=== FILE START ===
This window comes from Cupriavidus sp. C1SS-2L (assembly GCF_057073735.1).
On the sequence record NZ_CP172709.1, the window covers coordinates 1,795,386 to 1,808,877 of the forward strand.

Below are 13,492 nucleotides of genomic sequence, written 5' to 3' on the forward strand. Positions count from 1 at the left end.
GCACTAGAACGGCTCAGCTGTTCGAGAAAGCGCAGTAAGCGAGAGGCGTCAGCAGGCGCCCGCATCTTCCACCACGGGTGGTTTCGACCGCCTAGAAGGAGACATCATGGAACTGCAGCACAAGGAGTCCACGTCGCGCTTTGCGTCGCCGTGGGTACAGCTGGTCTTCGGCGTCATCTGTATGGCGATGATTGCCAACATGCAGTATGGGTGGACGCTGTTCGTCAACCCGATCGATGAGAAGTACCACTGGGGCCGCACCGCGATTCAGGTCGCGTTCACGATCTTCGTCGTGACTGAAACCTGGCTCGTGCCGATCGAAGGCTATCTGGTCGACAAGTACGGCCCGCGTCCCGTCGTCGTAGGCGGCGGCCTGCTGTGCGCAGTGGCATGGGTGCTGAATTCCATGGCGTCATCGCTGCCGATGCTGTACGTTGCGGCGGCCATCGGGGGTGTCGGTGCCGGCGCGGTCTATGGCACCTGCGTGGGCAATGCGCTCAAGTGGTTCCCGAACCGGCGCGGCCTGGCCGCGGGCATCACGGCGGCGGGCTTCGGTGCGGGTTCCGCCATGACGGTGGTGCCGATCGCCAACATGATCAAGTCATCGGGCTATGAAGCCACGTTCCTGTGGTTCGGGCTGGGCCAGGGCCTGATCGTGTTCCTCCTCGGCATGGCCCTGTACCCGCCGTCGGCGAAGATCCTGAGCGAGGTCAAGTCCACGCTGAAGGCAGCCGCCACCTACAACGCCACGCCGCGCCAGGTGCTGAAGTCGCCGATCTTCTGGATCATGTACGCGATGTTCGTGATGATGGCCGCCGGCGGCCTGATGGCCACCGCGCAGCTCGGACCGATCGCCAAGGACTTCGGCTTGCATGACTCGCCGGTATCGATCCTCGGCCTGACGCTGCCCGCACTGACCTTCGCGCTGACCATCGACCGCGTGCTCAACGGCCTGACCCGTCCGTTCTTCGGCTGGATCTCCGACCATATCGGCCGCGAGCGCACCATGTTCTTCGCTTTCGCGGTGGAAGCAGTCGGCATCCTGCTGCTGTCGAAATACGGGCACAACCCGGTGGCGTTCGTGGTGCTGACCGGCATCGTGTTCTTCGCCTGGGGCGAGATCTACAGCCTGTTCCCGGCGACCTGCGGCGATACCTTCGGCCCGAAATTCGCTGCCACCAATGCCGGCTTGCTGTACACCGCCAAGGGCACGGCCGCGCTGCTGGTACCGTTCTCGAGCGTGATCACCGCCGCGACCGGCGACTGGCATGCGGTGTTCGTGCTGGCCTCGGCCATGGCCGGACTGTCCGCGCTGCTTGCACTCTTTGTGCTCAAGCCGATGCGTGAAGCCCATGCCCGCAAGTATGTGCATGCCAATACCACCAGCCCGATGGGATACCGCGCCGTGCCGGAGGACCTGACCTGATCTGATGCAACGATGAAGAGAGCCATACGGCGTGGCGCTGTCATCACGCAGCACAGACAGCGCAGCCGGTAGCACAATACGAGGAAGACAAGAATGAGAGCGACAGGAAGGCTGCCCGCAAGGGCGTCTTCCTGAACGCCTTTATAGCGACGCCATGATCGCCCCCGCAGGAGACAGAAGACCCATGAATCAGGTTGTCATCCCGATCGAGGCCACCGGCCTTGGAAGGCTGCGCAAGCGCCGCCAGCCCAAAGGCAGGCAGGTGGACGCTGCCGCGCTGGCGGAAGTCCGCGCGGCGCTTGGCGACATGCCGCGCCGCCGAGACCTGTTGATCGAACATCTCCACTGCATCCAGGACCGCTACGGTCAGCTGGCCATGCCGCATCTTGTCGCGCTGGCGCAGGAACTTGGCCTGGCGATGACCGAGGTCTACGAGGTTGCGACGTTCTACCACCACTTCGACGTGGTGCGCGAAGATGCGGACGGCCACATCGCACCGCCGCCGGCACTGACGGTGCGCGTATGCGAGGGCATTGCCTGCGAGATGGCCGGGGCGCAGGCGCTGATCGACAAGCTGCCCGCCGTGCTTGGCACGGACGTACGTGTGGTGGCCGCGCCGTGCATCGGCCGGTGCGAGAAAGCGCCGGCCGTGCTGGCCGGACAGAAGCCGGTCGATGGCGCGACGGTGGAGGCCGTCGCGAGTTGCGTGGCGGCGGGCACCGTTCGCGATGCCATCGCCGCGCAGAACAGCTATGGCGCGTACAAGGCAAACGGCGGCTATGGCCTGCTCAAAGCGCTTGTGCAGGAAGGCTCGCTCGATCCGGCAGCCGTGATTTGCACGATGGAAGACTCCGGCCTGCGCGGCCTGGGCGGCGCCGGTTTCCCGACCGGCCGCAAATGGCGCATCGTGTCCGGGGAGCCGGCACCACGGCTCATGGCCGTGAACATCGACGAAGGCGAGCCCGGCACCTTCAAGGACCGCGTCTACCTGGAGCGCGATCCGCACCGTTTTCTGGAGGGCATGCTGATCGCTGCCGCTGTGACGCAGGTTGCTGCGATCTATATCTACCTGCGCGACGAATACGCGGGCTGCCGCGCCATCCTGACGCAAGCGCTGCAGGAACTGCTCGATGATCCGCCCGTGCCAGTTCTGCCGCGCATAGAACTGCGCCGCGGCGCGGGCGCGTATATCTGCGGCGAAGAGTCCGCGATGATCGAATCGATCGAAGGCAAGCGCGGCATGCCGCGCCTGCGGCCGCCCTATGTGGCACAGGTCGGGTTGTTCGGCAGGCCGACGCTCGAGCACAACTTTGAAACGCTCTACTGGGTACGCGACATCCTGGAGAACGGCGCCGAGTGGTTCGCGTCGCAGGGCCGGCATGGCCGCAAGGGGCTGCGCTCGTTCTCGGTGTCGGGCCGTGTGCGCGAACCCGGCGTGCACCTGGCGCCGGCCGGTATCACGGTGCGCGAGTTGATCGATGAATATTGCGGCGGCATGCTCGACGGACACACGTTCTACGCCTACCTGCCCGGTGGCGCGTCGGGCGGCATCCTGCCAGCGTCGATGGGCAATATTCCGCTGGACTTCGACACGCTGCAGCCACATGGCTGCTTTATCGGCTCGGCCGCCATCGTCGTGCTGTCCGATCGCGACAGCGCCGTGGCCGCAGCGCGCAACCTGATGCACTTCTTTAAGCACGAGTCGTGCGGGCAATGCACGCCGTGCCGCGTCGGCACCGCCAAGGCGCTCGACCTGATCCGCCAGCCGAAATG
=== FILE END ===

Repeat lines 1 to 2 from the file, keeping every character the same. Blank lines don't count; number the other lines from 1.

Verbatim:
This window comes from Cupriavidus sp. C1SS-2L (assembly GCF_057073735.1).
On the sequence record NZ_CP172709.1, the window covers coordinates 1,795,386 to 1,808,877 of the forward strand.